Getting your kids to brush their teeth is all about what we teach them and the example we set.  Children model our behavior. When I am talking to moms about the challenges that they face getting their kid to brush their teeth, I hear….

“I don’t have time!”

“It’s a fight, and I don’t have the energy!”

“My kid is stubborn and just won’t brush!”

“The baby teeth are just going to fall out anyway, what’s the big deal!”

I am here to help you through all those reasons NOT to brush. The arguments are easier to overcome than you think.   Time won’t be an issue once a good oral health routine is established.   

There could be other reasons your child doesn’t want to brush. Maybe it’s a control issue. Perhaps they are just overtired, or simply not in a good mood. Creating a routine that will give the child the illusion of control is also a simple answer. I will share tips and tricks to do just that. 

Another challenge is that they may not be able to communicate what is bothering them.  One of the biggest challenges for you is to identify and acknowledge their resistance and create a solution that becomes part of the tooth brushing routine.   It may take some time, but you will figure it out. Follow my blogs, YouTube videos, and join the Healthy Mouth Movement Facebook Group, and together we will figure out what works what does not!

Prepare your child for touch.  Begin early.  When your child is a newborn is a good time to begin — using a small, soft and wet cloth to gently wipe the gums of your child to remove the film left by breastmilk and or formula.  This simple step serves several purposes. It cleans their gums and removes bacteria; it gets them used to having their gums touched, and it creates a routine that becomes part of their mouth habits.  If you identify sensory issues, let them suck on the wet washcloth, or provide a teether or vibrating toothbrush.

Talk to them.  

Set them up to succeed.      As they grow, create an environment that will make your child want to brush their teeth. Provide a stool so they can easily reach the sink, turn on the water, and see in the mirror.  The mirror is a great way to engage a child. Ask her/him to make funny faces. Showing them, their beautiful smile encourages your child that this is a fun activity.

I don’t want to brush my teeth in the bathroom.  There is no hard and fast rule that you have to brush our teeth in the bathroom.  If your child is fighting you, and wants to brush somewhere else, make it a game to search for a new area to brush.  Moving to an area where they feel more comfortable gives them some control over what is happening. Once you have established a routine, gently direct your child back into the bathroom.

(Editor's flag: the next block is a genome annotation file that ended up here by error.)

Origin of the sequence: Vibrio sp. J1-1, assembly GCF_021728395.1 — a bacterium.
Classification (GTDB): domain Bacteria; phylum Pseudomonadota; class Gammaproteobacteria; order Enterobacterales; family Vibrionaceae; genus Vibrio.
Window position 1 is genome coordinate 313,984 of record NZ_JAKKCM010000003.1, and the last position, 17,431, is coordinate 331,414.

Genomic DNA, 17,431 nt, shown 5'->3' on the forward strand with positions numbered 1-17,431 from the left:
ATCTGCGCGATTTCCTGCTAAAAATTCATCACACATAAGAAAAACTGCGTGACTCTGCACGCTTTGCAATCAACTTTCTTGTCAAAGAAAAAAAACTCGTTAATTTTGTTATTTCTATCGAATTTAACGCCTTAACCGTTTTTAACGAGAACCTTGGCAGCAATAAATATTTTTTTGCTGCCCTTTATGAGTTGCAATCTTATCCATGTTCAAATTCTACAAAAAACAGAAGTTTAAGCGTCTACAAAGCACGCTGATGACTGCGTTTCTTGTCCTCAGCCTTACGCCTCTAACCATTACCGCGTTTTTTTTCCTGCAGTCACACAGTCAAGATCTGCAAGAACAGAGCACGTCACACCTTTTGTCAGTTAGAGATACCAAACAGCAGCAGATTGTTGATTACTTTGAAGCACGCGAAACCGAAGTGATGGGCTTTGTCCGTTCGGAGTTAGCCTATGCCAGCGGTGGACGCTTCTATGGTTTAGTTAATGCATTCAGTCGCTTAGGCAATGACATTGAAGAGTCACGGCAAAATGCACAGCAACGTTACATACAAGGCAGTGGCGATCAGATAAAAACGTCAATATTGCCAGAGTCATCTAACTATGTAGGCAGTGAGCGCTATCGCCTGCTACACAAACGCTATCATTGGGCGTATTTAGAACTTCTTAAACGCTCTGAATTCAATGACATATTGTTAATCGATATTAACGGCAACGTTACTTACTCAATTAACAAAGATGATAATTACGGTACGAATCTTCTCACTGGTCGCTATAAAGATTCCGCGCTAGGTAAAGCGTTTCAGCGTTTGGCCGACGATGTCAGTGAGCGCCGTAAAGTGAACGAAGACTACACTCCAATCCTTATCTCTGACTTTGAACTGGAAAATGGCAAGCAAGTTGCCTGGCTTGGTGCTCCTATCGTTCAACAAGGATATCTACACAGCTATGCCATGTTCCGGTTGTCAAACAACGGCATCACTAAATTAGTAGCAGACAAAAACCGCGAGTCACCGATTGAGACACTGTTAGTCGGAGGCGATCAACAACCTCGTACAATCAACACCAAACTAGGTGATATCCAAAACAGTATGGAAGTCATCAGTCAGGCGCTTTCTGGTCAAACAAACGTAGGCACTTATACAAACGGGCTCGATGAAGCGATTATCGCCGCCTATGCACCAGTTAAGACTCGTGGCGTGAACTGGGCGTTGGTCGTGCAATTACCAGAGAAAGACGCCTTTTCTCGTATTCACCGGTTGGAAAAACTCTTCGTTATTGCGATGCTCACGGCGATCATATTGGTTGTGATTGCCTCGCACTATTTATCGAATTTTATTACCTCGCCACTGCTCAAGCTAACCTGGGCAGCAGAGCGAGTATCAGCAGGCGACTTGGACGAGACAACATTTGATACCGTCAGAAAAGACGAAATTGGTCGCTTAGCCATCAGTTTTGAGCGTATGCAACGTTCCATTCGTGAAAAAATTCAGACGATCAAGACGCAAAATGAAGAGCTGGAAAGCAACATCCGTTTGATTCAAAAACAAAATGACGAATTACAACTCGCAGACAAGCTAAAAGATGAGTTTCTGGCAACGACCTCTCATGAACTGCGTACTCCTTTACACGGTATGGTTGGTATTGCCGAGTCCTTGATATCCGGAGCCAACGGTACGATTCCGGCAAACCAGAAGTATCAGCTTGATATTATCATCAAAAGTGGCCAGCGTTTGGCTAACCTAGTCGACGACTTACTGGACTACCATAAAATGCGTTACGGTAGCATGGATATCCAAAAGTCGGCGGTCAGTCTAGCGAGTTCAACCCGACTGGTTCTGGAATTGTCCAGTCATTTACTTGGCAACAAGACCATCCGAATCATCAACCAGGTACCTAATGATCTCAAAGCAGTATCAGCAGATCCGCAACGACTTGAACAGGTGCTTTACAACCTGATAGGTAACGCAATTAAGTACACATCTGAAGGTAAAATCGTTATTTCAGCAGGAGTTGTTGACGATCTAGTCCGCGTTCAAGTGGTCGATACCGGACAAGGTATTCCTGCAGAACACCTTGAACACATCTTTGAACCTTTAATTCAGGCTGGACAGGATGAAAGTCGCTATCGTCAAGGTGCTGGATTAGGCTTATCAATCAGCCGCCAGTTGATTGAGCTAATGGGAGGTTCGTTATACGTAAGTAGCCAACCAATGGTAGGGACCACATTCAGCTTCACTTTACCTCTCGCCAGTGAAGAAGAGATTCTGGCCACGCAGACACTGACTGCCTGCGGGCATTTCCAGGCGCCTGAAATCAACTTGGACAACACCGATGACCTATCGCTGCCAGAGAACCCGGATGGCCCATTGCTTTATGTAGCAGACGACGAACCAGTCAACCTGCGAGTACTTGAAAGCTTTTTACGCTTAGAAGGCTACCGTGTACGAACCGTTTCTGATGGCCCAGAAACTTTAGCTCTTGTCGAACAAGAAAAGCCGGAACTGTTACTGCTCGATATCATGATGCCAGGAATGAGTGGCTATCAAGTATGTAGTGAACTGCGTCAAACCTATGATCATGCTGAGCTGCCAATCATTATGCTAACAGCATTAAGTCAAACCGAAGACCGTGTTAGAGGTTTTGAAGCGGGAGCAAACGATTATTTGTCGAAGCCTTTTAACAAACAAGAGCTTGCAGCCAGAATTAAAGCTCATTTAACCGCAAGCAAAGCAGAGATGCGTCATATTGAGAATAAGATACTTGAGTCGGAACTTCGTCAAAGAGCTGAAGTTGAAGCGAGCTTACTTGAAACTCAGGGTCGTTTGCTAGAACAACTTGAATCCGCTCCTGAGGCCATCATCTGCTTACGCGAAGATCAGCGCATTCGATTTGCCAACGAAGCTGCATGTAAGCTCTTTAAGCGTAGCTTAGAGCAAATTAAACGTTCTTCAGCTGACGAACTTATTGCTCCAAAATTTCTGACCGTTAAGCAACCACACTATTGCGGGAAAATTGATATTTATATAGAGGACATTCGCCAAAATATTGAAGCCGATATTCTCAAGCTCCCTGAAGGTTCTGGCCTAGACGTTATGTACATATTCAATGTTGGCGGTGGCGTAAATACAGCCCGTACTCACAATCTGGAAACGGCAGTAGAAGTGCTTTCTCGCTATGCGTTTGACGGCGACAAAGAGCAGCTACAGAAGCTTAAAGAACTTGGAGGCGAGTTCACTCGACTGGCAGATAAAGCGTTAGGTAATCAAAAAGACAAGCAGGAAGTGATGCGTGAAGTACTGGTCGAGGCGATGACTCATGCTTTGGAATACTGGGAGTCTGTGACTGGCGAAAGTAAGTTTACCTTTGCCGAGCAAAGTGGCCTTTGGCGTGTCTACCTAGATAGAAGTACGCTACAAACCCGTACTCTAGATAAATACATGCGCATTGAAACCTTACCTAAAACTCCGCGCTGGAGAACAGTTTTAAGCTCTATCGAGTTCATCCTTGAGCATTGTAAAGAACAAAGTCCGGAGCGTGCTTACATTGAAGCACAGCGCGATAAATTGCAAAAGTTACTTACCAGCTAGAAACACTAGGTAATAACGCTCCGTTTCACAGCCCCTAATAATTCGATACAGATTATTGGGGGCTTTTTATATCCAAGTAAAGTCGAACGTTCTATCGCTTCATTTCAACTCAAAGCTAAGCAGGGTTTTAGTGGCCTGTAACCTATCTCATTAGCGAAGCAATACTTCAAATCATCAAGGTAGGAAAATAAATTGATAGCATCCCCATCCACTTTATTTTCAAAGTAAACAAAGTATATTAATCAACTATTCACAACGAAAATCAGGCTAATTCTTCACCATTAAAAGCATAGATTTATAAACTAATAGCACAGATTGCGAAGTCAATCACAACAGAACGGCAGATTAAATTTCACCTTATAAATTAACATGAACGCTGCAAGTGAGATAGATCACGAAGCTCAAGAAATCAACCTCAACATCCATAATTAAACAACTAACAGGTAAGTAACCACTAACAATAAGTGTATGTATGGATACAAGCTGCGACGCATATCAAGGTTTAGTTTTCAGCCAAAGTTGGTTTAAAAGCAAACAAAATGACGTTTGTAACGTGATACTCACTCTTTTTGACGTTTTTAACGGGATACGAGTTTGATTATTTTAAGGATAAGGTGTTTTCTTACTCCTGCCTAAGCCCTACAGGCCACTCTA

Other locations might be: 

  • The bathtub
  • In front of the TV with their favorite movie or tooth brushing video
  • Sitting at the table
  • Sitting in a favorite chair

Give your child choices.   Let your child choose their toothbrush.  You can make it a family shopping trip to choose a toothbrush and toothpaste. Strawberry, grape, or mint, a tube with their favorite character; there’s a lot to choose.  Your child might like a character toothbrush or one with a specially shaped handle. Your child might even want an electric toothbrush. This is what worked for me. I switched my daughter from a standard toothbrush to an electric one that played music, and she begged me to let her brush her teeth.  The adults in our house use an electric toothbrush, so it made her feel more grown-up and part of the toothbrushing team. 

There are many types of toothbrushes and kinds of toothpaste; you may have to go through a few to make your child excited to use their new brush.  If going on a shopping trip is not an option, you can order the toothbrushes online.  

Sensory Issues. Children with sensory issues may be sensitive to movement, have aversions with anything to do with their mouth, and/or sensitivity to pain.  If there is a sensory issue with your child, there are many tips you can use to ease their resistance to brushing. Their age and developmental level will be your guide in selecting tools and strategies that will work.   The size of the toothbrush, soft or firm bristles, the shape of the handle all matter to a child with sensory issues. Touch, sound, vibration, and movement all play a key role in helping your child participate in a tooth brushing routine.